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Hatfield Forest staff start 2020 with regeneration projects




As 2020 begins, Hatfield Forest welcome team members Helen Hooker and Elizabeth Reeve continue their monthly updates for Indie readers with a look at how the woodland is being regenerated over the winter...

As we start a new year, Hatfield Forest is at rest, building its reserves for regeneration in the spring. Staff and volunteers, however, are hard at work on winter projects designed to help and protect this unique environment.

On the western and southern boundaries of the forest, our teams have been busy in recent weeks clearing scrub and cutting back the tree canopy. This allows more light to reach the forest floor and will help with regrowth when the weather starts to warm up.

Winter hornbeam at Hatfield Forest (25724029)
Winter hornbeam at Hatfield Forest (25724029)

Elsewhere, Kim Goodall, one of our countryside rangers, and her volunteers have worked hard to repair and refurbish the sensory boardwalk. This takes our visitors from the entrance road through to the Elgins parking area.

The boardwalk features engraved wooden signs to help people identify some of our wildlife. These engravings also enable those with limited sight to feel the outlines.

Our restoration of the lake area continues. Now the large piles of scrub and timber have been chipped and taken away, fresh views are visible, allowing people to see the lake and its waterfowl. For more information about this project, see http://bit.ly/HatfieldLakeRestoration2019

Waterlogged ground at Hatfield Forest (25724035)
Waterlogged ground at Hatfield Forest (25724035)

This time last year we wrote about a research project in the forest's northern coppices, trialling different ways to decompact and aerate badly compacted paths. We are now at the end of the project's second year and studies show some good results.

Three different techniques have been used to aerate the soil. The first and most effective is air spading, which breaks up the surface instantly. However, this cannot be used close to ancient trees because of the risk to roots close to the surface.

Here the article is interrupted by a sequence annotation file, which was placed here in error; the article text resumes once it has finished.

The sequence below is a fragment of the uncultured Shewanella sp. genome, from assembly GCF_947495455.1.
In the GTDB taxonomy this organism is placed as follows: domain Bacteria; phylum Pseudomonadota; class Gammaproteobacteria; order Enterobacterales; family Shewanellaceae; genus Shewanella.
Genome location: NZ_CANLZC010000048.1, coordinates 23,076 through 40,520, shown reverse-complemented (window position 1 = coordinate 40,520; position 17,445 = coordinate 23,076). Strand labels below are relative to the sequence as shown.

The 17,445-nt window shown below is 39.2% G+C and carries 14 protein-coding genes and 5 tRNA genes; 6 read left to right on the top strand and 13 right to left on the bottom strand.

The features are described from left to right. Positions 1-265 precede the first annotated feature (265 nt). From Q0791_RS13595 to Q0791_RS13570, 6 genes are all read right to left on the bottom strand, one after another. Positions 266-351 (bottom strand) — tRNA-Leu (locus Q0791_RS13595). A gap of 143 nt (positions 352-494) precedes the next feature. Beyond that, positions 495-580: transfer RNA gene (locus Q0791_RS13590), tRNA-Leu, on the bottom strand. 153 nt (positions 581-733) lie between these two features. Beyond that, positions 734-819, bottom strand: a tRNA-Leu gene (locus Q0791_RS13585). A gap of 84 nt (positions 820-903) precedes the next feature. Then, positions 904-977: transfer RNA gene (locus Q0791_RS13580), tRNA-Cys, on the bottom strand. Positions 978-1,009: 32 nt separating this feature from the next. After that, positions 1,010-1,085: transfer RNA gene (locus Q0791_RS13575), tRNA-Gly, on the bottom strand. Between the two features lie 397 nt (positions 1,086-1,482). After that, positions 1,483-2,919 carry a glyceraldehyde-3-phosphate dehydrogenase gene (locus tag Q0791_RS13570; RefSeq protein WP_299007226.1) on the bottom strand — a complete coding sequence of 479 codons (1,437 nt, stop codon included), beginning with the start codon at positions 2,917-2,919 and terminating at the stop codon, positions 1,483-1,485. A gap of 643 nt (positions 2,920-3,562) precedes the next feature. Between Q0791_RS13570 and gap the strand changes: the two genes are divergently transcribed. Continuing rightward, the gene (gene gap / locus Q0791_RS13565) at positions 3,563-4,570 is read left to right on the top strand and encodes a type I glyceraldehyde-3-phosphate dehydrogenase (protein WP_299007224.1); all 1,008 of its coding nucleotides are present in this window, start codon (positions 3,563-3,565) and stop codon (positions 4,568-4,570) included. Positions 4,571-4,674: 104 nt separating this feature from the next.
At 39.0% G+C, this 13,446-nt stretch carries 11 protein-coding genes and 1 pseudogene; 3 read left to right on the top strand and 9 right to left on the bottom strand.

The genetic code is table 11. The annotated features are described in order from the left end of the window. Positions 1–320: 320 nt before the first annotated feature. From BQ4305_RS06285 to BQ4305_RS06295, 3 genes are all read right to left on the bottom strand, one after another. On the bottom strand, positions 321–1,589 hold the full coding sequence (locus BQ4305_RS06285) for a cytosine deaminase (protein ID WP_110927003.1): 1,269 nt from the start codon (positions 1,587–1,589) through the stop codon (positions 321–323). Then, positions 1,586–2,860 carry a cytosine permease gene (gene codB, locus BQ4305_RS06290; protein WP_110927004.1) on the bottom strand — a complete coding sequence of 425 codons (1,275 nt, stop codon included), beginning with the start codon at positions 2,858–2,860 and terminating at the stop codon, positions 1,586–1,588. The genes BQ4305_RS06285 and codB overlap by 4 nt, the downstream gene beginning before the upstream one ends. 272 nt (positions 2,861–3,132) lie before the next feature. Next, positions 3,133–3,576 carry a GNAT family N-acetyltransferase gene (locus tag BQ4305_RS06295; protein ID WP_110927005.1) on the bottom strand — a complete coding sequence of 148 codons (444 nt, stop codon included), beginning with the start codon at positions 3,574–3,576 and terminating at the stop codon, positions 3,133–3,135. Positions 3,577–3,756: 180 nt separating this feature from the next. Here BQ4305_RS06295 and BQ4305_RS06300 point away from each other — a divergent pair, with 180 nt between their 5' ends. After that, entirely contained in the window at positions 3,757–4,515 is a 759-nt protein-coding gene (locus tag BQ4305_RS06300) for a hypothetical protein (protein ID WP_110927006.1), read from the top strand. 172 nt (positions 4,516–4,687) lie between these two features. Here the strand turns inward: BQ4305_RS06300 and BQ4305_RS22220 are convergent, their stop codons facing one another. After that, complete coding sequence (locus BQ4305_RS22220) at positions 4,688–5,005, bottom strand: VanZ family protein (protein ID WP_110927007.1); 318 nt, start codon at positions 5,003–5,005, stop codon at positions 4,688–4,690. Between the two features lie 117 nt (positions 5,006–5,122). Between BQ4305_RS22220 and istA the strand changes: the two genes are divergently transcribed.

The other methods involve drilling holes into the earth, filling them with either inert charcoal or woodchip mulch to assist drainage and stop them from closing up again. Operations manager Henry Bexley explained that these processes take time to show results on badly compacted soil.

He said: "However, once there is a critical mass whereby the soil structure opens up enough for organic matter to mix in with it, earthworms to help aerate and turn it over, tree roots to begin penetrating again, the process speeds up."

Black headed gull at Hatfield Forest (25724043)
Black headed gull at Hatfield Forest (25724043)

To learn more about our living laboratory please visit https://bit.ly/2XKl5C5.

Once again, we are asking winter visitors to Hatfield Forest to walk on the hardstanding paths and open plains to protect the forest by minimising footfall on already delicate surfaces. Our heavy clay soil means the ground becomes waterlogged and quickly turns to mud.

With this in mind, we have roped off the area immediately around the entrance kiosk. If you are heading for Takeley Hill please take a few seconds to walk around this roped area rather than through it.

When visiting, be aware that during the winter months parking is severely limited, with just 60 spaces by the entrance and another 60 near the lake. You may wish to consider this when planning activities for the half-term holiday.

For more information about Hatfield Forest, see www.nationaltrust.org.uk/hatfield-forest/



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